July 2 2012

Whose on Patrol for the Electronic Assets?

Posted on the 10:19 am under IT Security by Darren Boyer

Data and network equipment need a regular security patrol by humans to help keep the bad guys out.
When the chance of theft is high nothing beats a regular security patrol. We see security companies at special events, public buildings, construction sites and on regular nightly patrols. Not being a security expert this is presumably on the basis that a human can do far more than a security camera. Even the presence of security personnel can act as a deterrent. How much easier is a target when no one with authority is watching? I once worked at a place where the owner strung wire on the edge of their property and hung up wooden boxes that sort of looked like security camera’s from a distance. Presumably this was to scare off the drunken thief on a dark night otherwise this security layer was more of an amusement than real protection.
Effective security for computers and networks works on similar principles. It may not matter how good the security device is that is installed. Neither does it help long term to have a few ‘scarecrows’ so to speak that aren’t alive hung up. (These scarecrows could be physical or electronic). To keep a network secure and free from being compromised requires both an investment in infrastructure and discipline. A recent meeting of the 23 year old Information Security Forum came to the same conclusion. Their findings state that good cyber-threat management is a process versus an expensive electronic gadget. In other words, in the same fashion that regular security patrols identify that the gates are locked, the doors are locked, the windows are secured, the alarm system is turned on etc, a good IT security practice has a similar checklist. To protect electronic assets some of the items to check are:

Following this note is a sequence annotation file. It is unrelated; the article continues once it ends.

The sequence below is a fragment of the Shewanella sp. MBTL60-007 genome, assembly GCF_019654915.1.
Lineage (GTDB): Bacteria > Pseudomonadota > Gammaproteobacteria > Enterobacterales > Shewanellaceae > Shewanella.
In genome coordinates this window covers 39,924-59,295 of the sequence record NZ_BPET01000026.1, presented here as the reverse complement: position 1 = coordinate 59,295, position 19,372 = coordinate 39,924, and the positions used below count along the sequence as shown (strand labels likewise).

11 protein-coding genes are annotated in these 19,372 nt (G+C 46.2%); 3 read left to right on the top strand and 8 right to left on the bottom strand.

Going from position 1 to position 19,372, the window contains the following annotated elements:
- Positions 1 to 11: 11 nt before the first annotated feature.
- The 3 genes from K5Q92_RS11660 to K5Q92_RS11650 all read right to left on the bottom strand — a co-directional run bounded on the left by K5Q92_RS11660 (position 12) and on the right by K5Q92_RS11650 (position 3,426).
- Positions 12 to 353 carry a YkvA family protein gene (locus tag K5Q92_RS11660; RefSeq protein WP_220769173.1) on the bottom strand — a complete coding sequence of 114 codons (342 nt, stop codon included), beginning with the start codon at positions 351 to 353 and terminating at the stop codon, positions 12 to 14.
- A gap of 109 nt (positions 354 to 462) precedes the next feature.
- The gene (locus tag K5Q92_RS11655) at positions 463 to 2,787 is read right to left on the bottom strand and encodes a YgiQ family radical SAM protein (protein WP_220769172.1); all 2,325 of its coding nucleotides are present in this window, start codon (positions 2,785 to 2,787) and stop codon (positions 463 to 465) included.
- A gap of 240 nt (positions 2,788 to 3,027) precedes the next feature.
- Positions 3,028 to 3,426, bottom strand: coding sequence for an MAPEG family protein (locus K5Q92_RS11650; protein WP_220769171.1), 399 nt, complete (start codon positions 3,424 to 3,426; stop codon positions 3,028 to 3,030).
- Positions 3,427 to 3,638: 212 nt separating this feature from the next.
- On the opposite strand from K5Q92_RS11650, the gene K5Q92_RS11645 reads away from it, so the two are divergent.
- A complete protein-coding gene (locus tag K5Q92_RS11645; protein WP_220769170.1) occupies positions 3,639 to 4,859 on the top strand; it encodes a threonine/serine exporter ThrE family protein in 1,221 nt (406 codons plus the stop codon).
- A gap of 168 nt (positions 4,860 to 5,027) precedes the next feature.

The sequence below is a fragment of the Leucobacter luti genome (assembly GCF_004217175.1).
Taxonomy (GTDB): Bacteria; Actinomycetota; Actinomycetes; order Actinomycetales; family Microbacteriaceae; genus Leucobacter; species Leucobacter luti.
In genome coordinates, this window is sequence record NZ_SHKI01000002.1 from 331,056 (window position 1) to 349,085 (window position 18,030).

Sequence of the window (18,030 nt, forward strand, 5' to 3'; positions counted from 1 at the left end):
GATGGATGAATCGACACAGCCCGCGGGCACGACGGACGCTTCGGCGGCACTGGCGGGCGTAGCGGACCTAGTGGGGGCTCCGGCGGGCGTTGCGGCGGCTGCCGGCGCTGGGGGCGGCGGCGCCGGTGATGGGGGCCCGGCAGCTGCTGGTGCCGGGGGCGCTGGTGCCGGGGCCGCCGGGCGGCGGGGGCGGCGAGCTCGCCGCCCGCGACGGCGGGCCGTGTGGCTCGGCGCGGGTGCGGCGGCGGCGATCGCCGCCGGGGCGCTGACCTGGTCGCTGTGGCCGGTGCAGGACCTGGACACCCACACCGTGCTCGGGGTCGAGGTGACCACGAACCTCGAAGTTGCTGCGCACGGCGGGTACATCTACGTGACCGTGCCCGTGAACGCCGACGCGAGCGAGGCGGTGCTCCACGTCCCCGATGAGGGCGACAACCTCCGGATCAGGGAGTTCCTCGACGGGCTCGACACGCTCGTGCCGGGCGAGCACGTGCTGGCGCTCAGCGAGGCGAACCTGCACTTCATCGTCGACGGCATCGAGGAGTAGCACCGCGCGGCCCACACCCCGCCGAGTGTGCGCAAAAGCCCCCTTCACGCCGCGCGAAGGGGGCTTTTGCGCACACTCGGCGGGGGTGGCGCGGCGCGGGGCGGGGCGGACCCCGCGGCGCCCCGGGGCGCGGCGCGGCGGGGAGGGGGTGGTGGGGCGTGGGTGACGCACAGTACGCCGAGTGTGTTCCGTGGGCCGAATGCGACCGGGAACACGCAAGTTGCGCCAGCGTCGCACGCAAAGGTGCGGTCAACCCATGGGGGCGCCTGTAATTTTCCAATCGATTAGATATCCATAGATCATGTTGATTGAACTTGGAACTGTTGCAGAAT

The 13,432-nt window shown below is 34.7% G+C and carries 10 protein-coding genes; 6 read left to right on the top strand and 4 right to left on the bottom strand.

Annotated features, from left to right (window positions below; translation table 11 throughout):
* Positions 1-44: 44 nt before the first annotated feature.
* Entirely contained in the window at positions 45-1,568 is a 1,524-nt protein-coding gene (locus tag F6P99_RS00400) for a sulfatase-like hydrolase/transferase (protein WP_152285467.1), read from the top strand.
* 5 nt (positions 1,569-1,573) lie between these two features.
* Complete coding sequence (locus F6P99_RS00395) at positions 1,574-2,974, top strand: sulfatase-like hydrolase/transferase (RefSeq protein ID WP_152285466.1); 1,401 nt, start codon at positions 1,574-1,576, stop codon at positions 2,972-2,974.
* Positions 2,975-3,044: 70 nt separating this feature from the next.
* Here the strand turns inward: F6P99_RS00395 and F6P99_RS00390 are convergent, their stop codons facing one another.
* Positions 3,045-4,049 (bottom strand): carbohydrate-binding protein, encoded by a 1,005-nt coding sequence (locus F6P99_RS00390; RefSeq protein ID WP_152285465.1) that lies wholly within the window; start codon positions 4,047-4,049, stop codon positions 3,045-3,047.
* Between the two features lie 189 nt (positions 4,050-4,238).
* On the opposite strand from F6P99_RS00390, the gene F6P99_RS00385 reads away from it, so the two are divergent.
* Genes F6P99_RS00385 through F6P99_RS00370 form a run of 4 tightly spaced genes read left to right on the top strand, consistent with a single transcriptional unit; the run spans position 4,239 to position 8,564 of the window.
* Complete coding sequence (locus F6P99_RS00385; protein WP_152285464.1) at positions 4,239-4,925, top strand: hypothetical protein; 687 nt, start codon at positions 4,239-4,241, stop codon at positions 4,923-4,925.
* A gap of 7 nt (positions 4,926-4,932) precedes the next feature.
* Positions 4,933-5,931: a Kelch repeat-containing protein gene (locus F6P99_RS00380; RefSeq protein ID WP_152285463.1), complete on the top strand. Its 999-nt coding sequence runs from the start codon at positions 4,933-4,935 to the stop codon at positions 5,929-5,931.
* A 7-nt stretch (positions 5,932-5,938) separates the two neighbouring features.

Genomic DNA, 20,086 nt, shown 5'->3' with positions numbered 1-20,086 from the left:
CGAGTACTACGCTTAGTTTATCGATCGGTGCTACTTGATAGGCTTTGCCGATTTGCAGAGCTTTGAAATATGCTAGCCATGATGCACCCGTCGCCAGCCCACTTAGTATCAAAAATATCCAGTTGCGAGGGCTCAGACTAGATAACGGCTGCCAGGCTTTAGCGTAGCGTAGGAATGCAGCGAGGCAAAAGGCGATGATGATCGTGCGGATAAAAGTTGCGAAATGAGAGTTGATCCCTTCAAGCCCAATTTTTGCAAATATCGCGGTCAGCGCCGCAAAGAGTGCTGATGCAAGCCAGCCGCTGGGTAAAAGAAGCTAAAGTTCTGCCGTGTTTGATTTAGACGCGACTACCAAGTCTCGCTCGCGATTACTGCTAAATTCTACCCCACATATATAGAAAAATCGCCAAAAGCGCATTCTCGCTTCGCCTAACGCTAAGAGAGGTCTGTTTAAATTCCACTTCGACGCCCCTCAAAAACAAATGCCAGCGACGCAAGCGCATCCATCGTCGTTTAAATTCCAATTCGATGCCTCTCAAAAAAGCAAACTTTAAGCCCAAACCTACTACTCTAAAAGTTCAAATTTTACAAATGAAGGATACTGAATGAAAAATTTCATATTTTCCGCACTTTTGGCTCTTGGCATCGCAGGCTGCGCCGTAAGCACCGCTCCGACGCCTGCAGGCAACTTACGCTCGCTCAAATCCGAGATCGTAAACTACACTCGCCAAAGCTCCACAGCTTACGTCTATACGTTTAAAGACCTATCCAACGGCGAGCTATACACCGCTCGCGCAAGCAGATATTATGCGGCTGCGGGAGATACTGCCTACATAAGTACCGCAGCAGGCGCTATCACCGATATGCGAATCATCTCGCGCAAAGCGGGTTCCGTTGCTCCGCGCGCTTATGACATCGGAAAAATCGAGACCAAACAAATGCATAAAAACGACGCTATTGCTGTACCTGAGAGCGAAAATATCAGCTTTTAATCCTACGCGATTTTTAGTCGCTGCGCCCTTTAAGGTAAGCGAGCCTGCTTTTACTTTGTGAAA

• Is the antivirus software current on all clients?
• Are the passwords to computers and folders managed in a secure way?
• Has someone recently reviewed who has access to the folders and files on the network?
• Is the Firewall logging Intrusion attempts?
• Is internet traffic to known malicious sites being blocked?
• If malware is installed is the Intrusion Prevention system blocking it from calling ‘home’?
• Are the important hard drives and servers kept under lock and key?
• Are security certificates used to manage remote access?
Keeping a good network management security checklist can serve a number of purposes. It acts as a security patrol to help keep honest people from being tempted. It also locks down the electronic assets from the real bad guys more effectively.
We believe a simple checklist is a great way to ensure there is a process behind whatever security technology is deployed. This tupe of security ‘patrol’ should be conducted at least once per quarter.
Compiling the data from the checklists to produce a scorecard can demonstrate how security has been managed over time.

Written by Darren Boyer

Darren Boyer

Darren Boyer is the founder and president of pcit.

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